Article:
Call for Technical Papers is also available as a poster (in PDF format).
|Paper Submission Deadline||March 10, 2019 (firm)|
|Author Notification||April 10, 2019|
|Camera Ready||April 20, 2019|
Aims and Motivation
The aim SASO 2019 is to provide a forum for the presentation and discussion of research on the foundations of engineered systems that self-adapt and self-organize. The complexity of current and emerging networks, software, and services can be characterized by issues such as scale, heterogeneity, openness, and dynamics in the environment. These issues have led the software engineering, distributed systems, and management communities to look for inspiration in diverse fields (e.g., complex systems, control theory, artificial intelligence, chemistry, psychology, sociology, and biology) to find new ways of designing and managing such computing systems in a principled way. In this endeavor, self-organization and self-adaptation have emerged as two promising, interrelated approaches. They form the basis of many other so-called self-* properties, such as self-configuration, self-healing, or self-optimization. SASO 2019 aims to be an interdisciplinary meeting, where contributions from participants with different backgrounds lead to the fostering of a cross-pollination of ideas, and where innovative theories, frameworks, methodologies, tools, and applications can emerge.
We invite novel contributions related to the fundamental understanding of self-adaptive and self-organizing systems, along with principles and practices of their engineering and application. The topics of interest include, but are not limited to:
- Self-* systems theory: nature-inspired and socially-inspired paradigms and heuristics; theoretical frameworks and models; formal languages; control theory; requirement and goal expression techniques; uncertainty as a 1st class entity
- Self-* system properties: robustness; resilience; stability; anti-fragility; diversity; self-reference and reflection; emergent behavior; computational awareness and self-awareness;
- Self-* systems engineering: reusable mechanisms and algorithms; design patterns; programming languages; architectures; testing and validation methodologies; runtime models; techniques for assurance; platforms and toolkits; multi-agent systems;
- Principles and practices of self-organization: self-governance; security; change management; distributed consensus, knowledge management, and the general use of rules, norms and policies
- Mechanisms for self-adaptation: inter-operation of self-* mechanisms; evolution, logic, and learning; addressing large-scale and decentralized systems;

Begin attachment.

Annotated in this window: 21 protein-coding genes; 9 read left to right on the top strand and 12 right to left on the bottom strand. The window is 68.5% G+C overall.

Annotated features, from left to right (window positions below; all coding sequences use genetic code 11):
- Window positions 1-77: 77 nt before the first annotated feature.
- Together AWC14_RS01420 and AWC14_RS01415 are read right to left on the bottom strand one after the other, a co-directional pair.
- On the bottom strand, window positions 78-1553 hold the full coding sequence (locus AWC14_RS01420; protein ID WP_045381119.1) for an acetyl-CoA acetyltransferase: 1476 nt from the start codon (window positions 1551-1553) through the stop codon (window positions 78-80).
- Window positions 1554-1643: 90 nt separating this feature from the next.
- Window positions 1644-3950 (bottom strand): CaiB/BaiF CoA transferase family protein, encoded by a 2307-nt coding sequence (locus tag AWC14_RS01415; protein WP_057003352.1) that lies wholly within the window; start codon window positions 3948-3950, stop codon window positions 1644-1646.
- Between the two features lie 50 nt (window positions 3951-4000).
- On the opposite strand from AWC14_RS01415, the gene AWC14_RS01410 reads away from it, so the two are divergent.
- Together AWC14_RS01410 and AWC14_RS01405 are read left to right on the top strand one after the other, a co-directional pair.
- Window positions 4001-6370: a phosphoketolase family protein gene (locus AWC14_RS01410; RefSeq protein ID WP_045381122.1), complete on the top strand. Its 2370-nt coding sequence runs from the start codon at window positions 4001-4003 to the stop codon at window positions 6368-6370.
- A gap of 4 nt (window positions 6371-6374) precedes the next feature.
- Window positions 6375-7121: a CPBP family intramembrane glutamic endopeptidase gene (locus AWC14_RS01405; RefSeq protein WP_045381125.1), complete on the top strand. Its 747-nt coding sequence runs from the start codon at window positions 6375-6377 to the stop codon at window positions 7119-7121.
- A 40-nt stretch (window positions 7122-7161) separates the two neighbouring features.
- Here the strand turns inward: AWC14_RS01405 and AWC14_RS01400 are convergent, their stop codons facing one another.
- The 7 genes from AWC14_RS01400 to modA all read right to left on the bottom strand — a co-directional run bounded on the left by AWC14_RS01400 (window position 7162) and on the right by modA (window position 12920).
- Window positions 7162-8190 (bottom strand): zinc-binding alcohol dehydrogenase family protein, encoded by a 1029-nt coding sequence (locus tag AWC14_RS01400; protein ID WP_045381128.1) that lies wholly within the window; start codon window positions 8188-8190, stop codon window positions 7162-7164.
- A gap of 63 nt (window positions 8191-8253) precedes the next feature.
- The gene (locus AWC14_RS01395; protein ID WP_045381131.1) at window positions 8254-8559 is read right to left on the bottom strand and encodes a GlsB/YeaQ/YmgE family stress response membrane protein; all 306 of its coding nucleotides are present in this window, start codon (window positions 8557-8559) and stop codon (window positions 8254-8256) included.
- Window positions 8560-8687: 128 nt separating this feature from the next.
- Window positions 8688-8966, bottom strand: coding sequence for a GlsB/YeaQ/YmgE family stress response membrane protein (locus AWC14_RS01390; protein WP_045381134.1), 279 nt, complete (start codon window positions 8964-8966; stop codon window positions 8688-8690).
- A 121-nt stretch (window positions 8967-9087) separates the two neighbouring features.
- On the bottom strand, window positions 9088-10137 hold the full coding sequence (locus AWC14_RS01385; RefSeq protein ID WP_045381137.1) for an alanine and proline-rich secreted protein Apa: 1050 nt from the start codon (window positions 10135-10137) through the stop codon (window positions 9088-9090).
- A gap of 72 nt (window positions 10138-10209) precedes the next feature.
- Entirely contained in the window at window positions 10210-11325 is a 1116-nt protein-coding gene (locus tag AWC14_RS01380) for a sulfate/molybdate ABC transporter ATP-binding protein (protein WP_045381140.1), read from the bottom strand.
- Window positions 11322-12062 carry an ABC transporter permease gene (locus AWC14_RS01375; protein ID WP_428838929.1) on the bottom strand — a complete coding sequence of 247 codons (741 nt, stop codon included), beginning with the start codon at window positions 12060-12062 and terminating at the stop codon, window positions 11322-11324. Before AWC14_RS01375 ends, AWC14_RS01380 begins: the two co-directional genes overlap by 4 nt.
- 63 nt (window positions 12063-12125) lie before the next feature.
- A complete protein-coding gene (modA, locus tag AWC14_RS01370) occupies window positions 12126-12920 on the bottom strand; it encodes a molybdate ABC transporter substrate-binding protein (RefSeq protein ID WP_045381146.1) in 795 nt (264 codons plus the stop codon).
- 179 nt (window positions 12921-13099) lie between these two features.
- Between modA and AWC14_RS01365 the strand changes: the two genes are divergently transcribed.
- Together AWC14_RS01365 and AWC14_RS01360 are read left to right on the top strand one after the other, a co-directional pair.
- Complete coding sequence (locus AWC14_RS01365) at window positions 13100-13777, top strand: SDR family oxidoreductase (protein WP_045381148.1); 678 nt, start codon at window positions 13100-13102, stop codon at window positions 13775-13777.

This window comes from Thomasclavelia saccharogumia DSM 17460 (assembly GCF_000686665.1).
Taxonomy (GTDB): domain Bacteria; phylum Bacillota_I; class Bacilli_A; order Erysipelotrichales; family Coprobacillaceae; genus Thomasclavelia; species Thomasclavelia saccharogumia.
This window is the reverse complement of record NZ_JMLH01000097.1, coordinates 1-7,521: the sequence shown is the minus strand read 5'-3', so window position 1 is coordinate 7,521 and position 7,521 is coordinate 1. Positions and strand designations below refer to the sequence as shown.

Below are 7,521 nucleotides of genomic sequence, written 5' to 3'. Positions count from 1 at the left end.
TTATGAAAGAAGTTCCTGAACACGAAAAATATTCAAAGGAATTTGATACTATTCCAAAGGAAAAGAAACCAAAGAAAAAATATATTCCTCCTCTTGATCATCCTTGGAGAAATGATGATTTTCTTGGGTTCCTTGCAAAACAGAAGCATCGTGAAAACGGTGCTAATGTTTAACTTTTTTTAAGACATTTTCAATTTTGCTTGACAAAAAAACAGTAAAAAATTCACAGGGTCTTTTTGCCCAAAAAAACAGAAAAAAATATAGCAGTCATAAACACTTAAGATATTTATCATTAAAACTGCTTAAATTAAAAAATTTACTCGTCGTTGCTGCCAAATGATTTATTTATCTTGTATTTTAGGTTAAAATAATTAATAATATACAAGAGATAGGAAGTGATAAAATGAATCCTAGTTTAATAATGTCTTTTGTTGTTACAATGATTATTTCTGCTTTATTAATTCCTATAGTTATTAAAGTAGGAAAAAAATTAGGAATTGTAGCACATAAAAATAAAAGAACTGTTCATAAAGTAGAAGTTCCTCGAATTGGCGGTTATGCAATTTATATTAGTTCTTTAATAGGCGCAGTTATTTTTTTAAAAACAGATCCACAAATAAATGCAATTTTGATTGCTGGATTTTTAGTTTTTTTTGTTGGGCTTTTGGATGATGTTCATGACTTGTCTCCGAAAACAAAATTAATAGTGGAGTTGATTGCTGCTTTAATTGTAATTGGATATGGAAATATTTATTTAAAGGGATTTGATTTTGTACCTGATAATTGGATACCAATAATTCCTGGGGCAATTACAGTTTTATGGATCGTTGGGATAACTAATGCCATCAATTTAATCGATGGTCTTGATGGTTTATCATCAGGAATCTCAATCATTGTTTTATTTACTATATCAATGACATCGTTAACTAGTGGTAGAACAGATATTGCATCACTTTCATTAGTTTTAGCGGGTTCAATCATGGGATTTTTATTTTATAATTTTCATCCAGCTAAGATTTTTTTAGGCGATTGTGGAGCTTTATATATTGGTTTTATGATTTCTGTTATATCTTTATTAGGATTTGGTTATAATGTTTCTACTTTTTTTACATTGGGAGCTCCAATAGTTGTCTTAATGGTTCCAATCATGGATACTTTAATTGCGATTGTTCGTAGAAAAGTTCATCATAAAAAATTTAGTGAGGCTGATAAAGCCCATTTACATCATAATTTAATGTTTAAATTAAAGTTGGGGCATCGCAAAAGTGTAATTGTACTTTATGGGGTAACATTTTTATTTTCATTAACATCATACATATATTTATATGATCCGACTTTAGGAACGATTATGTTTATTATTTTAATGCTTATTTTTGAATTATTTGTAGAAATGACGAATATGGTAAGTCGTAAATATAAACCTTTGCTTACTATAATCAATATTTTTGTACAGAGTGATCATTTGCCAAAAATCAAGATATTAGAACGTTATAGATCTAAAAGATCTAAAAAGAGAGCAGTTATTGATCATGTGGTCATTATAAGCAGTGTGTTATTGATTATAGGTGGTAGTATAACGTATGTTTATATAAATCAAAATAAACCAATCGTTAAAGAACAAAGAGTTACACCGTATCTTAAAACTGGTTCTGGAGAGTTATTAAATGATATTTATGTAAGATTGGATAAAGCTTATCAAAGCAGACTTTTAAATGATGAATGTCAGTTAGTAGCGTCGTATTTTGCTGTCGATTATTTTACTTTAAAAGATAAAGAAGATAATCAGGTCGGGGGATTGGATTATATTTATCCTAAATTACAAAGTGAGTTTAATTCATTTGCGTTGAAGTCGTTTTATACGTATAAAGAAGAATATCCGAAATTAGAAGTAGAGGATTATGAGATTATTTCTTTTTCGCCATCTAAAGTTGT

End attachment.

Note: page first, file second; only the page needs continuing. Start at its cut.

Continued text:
- Socio-technical self-* systems: human and social factors; visualization; crowdsourcing and collective awareness;
- Data-driven approaches to self-* systems: data mining; machine learning; data science and other statistical techniques to analyze, understand, and manage the behavior of complex systems;
- Self-adaptive and self-organizing hardware: self-* materials; self-construction; reconfigurable hardware;
- Self-* systems education: experience reports; curricula; innovative course concepts;
- Applications and experiences with self-* systems: smart grid, smart cities, smart homes, manufacturing and industrial plants, cyber-physical systems; autonomous vehicles and robotics; traffic management; self-adaptive cybersecurity; Internet of Things; fog/edge computing.
Submissions can have up to 10 pages formatted according to the standard IEEE Computer Society Press proceedings style guide. Please submit your papers electronically in PDF format using the SASO 2019 conference management system:
The proceedings will be published by IEEE Computer Society Press and made available as a part of the IEEE Digital Library. Note that a separate Call for Poster and Demo Submissions will also be issued. As per the standard IEEE policies, all submissions should be original, i.e., they should not have been previously published in any conference proceedings, book, or journal and should not currently be under review for another archival conference. We would like to also highlight IEEE’s policies regarding plagiarism and self-plagiarism:
Where relevant and appropriate, accepted papers will also be encouraged to participate in the Demo or Poster Sessions.
Papers should present novel ideas in the cross-disciplinary research context described in this call, motivated by problems from current practice or applied research. Both theoretical and empirical contributions should be highlighted, substantiated by formal analysis, simulation, experimental evaluations, or comparative studies, etc. Appropriate references must be made to related work. Due to the cross-disciplinary nature of the SASO conference, we encourage papers to be intelligible and relevant to researchers who are not members of the same specialized sub-field. Authors are also encouraged to submit papers describing applications. Application papers should provide an indication of the real-world relevance of the problem that is solved, including a description of the domain, and an evaluation of performance, usability, or comparison to alternative approaches. Experience papers are also welcome, especially if they highlight insights into any aspect of design, implementation or management of self-* systems that would be of benefit to practitioners and the SASO community. All submissions will be rigorously peer reviewed and evaluated based on the quality of their technical contribution, originality, soundness, significance, presentation, understanding of the state of the art, and overall quality.